We will be putting more detail on the archeological site.

2nd Floor

The 2nd floor is dedicated to the ancient world. There are good statues here mainly from the Roman Empire including Roman Emperor Hadrian and Triton (Sea God, found in recent history) dating back to the early ages of AC.

The Polyxena Sarcophagus could be one of the most interesting pieces. It was found 30 years ago dating back to the BC 500s (Persians were dominant in these years). It is stated that this one is the first example of having figural scenes on a sarcophagus. Polyxena is the daughter of Troy King Priamos and Queen Hecuba. And, the sarcophagus has Polyxena’s sacrifice which is why it is named Polyxena. A 40-year-old man has been found in the sarcophagus.

The Polyxena Sarcophagus

3rd Floor

The 3rd floor is dedicated to the history of excavations. There are different categories here referring to excavations, Troy in Gallipoli battle, Troy in popular culture, and the Lost Heritage.

We mainly covered contributors in the excavation sections. There is also a presentation to show some of the lost artifacts. There are many referrals to Heinrich Schilemann in the museum about missing pieces. You may know that there is also a famous photo of his wife wearing Priam’s treasure. The jewel was transferred to Russia during WWII and currently, it is in the Pushkin Museum.

Archeological Site


There is an informative map at the entrance, you would want to spend some time to understand it. As we explained before, the site is a bit dominant in Troy II and VI-VII.

The site welcomes visitors with the primitive Trojan horse (please note that the one used in the movie is located in the Canakkale center) and Blegen’s house. We talked about the details of the horse above. It would be good to add a side note that there is a Mykonos vase showing a depiction of the Trojan horse dating back to BC 675 (currently in Mykonos). Another reminder, neither of the horses is the original one.

After the horse, you will observe Pithos garden. Pithos are large storage vessels used for wine, oil, and cereals. There are also water pipes found from the Roman period.

On the site, there are good presentations of the areas helping us to understand better since it is a bit hard to match the puzzle with the ruins. So, please check them.

Layers of Troy

On the road, you will observe the east wall, tower, gate (Troy VI) and temple of Athena (Troy VIII-IX), citadel wall (Troy II-III), megaron (Troy II-III), and fortification wall (Troy I). Later, you can see Schliemann’s trench (which is also an interesting area to observe). It was excavated too deep since Schliemann was thinking to reach out to the famous layer of the city. But adjacent, you can still see the layers.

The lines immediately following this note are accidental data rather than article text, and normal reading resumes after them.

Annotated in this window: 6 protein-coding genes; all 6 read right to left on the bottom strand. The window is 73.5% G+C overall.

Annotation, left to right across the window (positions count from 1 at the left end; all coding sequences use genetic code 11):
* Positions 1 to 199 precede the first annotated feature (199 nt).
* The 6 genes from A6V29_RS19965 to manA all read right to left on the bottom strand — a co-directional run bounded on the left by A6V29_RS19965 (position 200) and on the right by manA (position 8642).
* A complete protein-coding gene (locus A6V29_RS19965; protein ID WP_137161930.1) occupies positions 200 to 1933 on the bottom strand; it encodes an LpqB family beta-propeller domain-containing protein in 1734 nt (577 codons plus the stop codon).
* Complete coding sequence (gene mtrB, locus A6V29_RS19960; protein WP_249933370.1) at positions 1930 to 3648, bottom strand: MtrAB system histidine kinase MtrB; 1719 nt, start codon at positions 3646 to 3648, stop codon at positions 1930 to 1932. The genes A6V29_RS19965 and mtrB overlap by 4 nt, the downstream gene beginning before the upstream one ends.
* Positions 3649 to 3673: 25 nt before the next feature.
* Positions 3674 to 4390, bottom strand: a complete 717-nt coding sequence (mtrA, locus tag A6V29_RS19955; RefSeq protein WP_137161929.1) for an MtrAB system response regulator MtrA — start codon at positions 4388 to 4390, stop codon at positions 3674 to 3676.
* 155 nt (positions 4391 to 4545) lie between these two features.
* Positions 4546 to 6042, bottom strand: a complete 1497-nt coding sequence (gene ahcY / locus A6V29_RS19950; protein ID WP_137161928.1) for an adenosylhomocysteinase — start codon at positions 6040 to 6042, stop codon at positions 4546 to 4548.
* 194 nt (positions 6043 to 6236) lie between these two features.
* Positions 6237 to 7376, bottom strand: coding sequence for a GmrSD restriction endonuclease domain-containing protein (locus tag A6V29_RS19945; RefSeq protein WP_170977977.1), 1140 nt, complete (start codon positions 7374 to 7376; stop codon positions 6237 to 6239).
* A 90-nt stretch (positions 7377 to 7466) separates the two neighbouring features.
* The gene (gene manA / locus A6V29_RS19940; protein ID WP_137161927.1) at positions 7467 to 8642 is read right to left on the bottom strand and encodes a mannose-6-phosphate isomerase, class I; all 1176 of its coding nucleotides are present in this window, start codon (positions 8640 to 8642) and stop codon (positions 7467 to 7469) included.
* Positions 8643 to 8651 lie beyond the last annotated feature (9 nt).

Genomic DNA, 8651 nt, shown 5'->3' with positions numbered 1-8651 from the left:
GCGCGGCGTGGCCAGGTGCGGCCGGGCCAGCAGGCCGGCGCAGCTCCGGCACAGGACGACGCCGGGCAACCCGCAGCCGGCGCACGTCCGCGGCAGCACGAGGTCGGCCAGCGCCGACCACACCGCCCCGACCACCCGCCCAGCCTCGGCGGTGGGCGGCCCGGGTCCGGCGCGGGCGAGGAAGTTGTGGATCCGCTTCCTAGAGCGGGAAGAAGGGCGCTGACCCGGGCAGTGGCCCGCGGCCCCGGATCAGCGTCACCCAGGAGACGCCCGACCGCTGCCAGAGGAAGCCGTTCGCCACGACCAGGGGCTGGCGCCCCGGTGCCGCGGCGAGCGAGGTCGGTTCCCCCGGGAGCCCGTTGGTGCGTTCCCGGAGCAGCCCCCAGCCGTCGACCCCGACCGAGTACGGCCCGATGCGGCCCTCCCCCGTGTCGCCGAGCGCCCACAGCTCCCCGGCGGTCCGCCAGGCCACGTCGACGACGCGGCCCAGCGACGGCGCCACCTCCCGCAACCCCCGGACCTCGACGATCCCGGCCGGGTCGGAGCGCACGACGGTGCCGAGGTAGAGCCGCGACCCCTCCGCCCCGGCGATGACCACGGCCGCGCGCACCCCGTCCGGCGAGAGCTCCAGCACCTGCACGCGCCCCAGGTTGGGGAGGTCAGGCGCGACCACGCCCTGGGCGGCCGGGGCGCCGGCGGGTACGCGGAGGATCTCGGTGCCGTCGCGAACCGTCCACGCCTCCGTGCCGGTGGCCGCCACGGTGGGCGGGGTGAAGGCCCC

Troy layers
Layers of Troy on the site

Next, there is a ramp connecting the upper and lower cities and information about city gates and palace houses.

As we approach the end of the site, you can see Roman Odeion- a small theatre where concerts, lectures, and other events took place. There is also a Roman bath partially excavated. Next, you will observe the bouleuterion (council chamber) from the Roman period.

Roman theatre

Another important point from the site could be the Luwian seal. It was found in the 1990s belongs to the late bronze age which is the earliest evidence of the writing of Troy. It is an Anatolian hieroglyphic script and potentially suggests Trojans were Luwian-speaking people. Hopefully, more evidence will be available in the future revealing the history.

Movies about Troy

Troy (2004) would be the most popular movie with fantastic performances of Brad Pitt, Eric Bana, and Orlando Bloom among all but you can see the entire list via this link [5].

How much time?

The timing would be affected by your interest here, but half a day (min.) to one day (max.) would be enough for the museum and the site as a generic guide. Please note that it is not possible to cover everything in 1-2 hours.


It was a great experience to understand Troy deeper with the museum and the ancient city. After so many centuries, people are still curious to find more information. Imagine that Homer was born in BC 8th century and it has been almost 2800 years that people are still trying to match the details. It is for sure that new information will be available further in the future. As of today, it is still very interesting and amazing to see all these layers and the rise and fall of Troy in detail.

It is not an exaggeration to say that the museum and the ancient city are both fantastic and you will not regret the time you spend here for sure.